Today’s post is by Valerie Sisco, Culture with Travel Food Correspondent and founder of Grace with Silk
When I first saw the book Pancakes in Paris (published last year), the story of American Craig Carlson, who opened a breakfast diner in Paris, I was eager to read it since I remembered eating in a similar diner when I visited Paris four years ago.
Then I took a closer look at the photo of the Breakfast in America diner on the book’s cover and realized it was the same place in Paris where I’d stopped one morning for breakfast.
And I’d stumbled upon it unintentionally.
One evening while walking back to my Paris hotel on Rue des Ecoles, I passed the retro-looking diner and stopped to read the menu posted outside.
The diner served eggs and bacon and honest-to-goodness omelettes with cheese and veggies and they all came with potatoes and choice of toast. Of course there were pancakes, too. And not a croissant in sight.
But most enticing of all was the coffee. The menu phrased it in these beautiful words that warmed my heart: bottomless mug o’ joe. All I knew as I walked back to my hotel was that I could hardly wait for breakfast.
Even though I wanted to immerse myself in the Parisian way of life and experience different foods for the week I was there, I still missed my grande-sized coffee in the morning. And an egg and bacon instead of a petite croissant might just be the little taste of America I was craving from the other side of the ocean.
The next morning I headed to the Breakfast in America diner for a home-style breakfast. Living up to its reputation as a diner, the place was comfortable and cheerful with red booths and the familiar aroma of the breakfast griddle.
The wait staff spoke perfect English and carried around pots of steaming coffee, just like they did at home. My coffee mug was filled and refilled, and I ordered an omelette that arrived deliciously cheesy and buttery.
There was one quirk, though. I wasn’t sure why there were toasters at every table until my English muffin arrived beside my omelette, plain and untoasted. When I asked the server if I could get it toasted, she pointed to the toaster on the windowsill and told me to feel free to use it.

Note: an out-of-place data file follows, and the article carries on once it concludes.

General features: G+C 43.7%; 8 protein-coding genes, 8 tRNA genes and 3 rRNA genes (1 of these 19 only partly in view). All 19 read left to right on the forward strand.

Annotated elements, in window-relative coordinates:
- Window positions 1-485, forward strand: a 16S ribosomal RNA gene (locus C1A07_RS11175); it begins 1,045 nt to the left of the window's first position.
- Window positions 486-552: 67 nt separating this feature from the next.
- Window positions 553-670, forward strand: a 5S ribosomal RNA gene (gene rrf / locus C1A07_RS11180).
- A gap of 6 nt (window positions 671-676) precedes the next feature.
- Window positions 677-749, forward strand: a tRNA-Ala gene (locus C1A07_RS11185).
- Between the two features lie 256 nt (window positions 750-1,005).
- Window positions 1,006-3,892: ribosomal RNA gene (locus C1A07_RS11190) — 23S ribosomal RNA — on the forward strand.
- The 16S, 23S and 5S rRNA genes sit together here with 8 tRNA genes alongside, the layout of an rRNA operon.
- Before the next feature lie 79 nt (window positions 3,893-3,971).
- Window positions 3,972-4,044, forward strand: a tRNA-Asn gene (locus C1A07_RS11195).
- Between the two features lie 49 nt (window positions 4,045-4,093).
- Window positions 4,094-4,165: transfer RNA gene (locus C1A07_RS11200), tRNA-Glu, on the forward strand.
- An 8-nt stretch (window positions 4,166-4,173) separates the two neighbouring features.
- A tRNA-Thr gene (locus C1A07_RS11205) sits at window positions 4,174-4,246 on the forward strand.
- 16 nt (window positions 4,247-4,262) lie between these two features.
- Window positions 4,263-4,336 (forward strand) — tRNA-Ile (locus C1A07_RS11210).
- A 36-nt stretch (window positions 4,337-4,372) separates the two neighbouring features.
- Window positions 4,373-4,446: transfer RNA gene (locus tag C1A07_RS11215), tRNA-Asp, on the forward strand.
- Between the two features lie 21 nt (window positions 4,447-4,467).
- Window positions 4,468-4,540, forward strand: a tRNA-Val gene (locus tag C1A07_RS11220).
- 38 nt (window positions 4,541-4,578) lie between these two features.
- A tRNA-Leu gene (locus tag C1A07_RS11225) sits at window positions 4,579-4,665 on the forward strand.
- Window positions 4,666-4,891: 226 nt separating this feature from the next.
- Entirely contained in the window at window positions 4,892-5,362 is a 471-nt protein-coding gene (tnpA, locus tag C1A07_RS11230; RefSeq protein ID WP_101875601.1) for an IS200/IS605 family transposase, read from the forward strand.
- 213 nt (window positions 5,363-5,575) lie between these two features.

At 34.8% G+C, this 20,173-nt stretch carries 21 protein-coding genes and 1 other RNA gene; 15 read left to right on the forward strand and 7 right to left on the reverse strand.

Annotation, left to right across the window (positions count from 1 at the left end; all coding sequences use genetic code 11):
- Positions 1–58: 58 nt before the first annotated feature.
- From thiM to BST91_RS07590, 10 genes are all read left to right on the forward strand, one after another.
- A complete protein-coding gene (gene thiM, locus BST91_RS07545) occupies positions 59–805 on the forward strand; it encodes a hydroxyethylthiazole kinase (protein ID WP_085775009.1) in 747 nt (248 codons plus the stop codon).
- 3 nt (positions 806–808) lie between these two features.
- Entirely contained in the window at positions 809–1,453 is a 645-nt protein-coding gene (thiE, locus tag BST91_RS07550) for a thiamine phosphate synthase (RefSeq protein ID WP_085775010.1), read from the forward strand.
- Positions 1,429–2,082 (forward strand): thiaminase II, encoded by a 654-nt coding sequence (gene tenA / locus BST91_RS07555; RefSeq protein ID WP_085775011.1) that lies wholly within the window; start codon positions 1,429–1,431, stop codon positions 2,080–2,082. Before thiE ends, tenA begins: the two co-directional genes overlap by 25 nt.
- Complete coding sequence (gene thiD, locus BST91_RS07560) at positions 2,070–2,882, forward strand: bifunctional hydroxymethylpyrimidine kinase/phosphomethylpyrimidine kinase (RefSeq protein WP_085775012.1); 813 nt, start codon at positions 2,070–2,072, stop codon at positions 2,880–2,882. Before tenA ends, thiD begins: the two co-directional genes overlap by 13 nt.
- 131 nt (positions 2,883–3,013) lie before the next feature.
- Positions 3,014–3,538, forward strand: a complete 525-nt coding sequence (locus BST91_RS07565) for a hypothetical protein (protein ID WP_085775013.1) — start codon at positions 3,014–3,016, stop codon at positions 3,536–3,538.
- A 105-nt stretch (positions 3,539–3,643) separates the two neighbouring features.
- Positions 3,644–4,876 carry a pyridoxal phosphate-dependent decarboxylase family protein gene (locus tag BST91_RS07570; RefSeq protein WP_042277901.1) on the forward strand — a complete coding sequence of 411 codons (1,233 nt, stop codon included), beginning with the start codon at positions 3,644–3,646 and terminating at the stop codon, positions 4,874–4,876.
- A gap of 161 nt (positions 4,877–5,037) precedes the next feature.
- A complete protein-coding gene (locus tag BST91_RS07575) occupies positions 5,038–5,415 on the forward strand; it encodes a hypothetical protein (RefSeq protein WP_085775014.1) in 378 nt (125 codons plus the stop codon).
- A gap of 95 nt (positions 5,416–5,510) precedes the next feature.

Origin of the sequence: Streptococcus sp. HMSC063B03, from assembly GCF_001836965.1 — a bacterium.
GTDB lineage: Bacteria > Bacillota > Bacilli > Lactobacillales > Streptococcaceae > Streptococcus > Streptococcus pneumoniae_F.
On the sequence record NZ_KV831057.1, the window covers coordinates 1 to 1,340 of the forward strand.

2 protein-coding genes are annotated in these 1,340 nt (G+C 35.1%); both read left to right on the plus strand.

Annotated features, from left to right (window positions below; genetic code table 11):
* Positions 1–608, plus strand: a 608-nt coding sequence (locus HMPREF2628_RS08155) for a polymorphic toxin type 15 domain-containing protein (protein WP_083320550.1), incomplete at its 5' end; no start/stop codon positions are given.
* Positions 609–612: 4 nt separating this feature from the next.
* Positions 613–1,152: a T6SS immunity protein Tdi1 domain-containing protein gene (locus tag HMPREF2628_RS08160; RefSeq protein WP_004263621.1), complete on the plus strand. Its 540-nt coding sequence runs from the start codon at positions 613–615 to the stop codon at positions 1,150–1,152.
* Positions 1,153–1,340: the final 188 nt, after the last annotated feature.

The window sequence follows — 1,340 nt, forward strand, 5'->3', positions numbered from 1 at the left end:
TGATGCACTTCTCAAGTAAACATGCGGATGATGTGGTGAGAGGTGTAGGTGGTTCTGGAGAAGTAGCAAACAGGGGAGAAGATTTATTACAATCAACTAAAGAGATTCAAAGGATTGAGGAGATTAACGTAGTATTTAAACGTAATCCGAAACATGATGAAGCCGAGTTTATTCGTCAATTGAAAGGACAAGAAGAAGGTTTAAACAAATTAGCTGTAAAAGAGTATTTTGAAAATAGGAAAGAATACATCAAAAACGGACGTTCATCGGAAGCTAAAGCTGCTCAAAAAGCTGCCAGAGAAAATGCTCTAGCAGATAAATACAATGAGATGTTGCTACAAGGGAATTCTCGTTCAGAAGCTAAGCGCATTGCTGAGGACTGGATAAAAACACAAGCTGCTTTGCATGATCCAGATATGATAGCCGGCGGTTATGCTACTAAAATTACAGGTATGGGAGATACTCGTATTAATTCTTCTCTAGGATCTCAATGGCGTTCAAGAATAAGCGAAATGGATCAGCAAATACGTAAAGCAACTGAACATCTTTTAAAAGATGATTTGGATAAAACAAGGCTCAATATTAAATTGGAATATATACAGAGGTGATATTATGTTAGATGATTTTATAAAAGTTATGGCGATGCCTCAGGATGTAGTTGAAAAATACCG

Ever since my trip to Paris I’ve wondered about the self-toasting practice. Was it to give the wait-staff a break with one less thing to do? Was it so diners could participate in the preparation of their own meals? Carlson’s book finally explained it.
While he was creating his vision for his own restaurant, he visited various diners across the country and contemplated how he could bring a unique twist to his own eatery. A now-extinct coffee shop in Los Angeles gave him the idea for the individual toasters, so he decided to adopt this quirky feature for his own diner.
Carlson’s book is a funny and entertaining read for foodies, travelers, and all of us who’ve ever dreamed of one day packing up, leaving it all behind and moving to Paris. Leaving a job as a struggling screenwriter, he overcame difficulties and challenges to show France there was more to American cuisine than fast food. With determination, some key investors and a few lucky breaks, he turned his dream into a successful business and now has three Breakfast in America locations in Paris.
But more than chronicling how an American opened a restaurant in Paris, Carlson also writes about what captivates him about the culture and the city as he describes his favorite view of Notre Dame as he approaches it from across the river.
“With its majestic spires reaching toward the heavens — in sharp contrast with its flying buttresses keeping the heavy stone walls from collapsing to the ground —Notre Dame always reminds me of that mysterious interplay between heaven and earth, between the seen and the unseen.”
This is what inspires him and keeps him in Paris. Along with a traditional breakfast of pancakes and eggs and coffee that reminds him of home.
[Have you ever been to Paris? Where was your favorite stop to eat while there? Share a story in the comments!]